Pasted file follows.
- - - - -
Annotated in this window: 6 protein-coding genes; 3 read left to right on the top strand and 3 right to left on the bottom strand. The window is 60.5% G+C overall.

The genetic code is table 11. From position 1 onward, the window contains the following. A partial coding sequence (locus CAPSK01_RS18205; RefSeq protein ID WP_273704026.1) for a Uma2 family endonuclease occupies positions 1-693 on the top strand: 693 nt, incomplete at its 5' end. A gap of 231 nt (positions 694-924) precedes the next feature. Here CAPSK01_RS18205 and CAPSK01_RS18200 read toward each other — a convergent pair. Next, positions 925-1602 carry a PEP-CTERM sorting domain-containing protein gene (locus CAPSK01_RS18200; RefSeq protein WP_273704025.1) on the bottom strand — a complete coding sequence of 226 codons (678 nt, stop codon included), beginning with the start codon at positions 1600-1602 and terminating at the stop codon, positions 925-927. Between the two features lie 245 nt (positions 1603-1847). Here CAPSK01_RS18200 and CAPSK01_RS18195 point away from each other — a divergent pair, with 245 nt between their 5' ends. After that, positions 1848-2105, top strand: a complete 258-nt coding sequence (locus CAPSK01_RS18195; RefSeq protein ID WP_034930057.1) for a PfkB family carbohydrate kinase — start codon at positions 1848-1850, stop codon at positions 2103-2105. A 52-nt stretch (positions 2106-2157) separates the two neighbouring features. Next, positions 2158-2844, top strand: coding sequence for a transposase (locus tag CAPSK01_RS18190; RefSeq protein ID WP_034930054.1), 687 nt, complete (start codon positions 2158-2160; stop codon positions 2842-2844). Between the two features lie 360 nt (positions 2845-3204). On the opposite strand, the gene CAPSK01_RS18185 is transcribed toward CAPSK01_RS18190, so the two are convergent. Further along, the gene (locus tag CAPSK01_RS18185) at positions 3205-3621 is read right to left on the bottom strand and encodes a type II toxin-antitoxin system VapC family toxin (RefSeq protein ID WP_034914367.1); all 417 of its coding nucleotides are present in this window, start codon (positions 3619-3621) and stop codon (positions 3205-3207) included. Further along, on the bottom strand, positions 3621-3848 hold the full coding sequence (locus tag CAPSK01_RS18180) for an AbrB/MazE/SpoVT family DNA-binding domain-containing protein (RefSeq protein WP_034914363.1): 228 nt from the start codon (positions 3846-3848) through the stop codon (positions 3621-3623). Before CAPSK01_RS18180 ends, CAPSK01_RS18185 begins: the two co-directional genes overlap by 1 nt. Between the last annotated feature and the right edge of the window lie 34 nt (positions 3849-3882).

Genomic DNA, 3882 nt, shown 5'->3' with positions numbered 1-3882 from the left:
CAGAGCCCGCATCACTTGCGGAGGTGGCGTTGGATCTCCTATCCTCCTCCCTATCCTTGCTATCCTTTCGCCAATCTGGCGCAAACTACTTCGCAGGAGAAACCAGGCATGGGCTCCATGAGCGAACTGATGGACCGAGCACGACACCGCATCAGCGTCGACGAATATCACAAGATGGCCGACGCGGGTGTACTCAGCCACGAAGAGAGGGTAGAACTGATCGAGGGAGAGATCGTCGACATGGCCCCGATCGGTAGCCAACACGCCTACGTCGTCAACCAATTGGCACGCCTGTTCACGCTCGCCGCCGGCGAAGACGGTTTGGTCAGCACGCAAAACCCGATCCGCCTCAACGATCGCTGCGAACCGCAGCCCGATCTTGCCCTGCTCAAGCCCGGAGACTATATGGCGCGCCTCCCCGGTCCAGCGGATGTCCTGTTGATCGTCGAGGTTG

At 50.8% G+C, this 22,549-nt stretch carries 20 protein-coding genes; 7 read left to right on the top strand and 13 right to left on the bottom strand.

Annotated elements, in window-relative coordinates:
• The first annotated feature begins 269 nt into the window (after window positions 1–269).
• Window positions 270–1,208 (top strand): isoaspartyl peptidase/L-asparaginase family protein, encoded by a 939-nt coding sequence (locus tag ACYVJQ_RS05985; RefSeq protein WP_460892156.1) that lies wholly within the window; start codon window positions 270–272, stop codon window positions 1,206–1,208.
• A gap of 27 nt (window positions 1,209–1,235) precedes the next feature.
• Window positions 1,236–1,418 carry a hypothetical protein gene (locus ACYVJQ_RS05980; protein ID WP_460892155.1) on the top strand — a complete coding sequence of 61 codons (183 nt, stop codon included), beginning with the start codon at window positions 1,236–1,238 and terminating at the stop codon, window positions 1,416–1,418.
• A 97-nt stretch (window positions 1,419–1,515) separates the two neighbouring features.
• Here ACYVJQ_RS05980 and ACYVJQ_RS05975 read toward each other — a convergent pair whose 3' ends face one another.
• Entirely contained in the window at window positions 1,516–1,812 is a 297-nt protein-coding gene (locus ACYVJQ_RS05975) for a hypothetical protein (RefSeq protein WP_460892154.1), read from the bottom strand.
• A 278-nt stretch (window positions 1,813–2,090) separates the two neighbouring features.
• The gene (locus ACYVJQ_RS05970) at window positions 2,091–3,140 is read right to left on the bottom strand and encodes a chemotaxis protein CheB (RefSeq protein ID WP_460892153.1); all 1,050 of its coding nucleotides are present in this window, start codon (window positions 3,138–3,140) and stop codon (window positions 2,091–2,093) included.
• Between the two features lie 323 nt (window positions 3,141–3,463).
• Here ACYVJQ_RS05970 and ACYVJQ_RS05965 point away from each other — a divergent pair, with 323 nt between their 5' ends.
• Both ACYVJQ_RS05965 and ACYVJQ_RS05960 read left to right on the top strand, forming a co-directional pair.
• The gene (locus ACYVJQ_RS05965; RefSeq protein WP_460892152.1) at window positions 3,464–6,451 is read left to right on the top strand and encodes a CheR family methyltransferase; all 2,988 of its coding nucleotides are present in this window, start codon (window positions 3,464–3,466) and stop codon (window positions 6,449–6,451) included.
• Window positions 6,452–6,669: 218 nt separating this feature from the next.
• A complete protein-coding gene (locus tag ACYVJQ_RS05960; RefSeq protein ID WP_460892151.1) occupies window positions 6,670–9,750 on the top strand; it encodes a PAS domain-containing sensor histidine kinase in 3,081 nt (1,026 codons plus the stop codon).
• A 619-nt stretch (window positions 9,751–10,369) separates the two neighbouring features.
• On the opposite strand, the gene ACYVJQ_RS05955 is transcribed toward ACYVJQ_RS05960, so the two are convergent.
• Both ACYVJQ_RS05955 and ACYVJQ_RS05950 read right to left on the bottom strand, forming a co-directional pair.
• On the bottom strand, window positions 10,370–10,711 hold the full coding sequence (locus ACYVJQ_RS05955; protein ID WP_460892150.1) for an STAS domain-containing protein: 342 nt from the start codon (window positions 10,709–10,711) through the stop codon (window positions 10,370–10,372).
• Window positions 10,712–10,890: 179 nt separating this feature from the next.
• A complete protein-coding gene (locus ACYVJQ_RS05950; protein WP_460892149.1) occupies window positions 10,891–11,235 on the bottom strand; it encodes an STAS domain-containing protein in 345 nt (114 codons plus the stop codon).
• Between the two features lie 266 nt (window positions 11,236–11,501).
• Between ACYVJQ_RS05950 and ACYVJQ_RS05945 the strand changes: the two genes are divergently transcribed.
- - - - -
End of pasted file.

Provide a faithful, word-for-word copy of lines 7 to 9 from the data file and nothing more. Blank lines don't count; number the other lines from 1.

• The first annotated feature begins 269 nt into the window (after window positions 1–269).
• Window positions 270–1,208 (top strand): isoaspartyl peptidase/L-asparaginase family protein, encoded by a 939-nt coding sequence (locus tag ACYVJQ_RS05985; RefSeq protein WP_460892156.1) that lies wholly within the window; start codon window positions 270–272, stop codon window positions 1,206–1,208.
• A gap of 27 nt (window positions 1,209–1,235) precedes the next feature.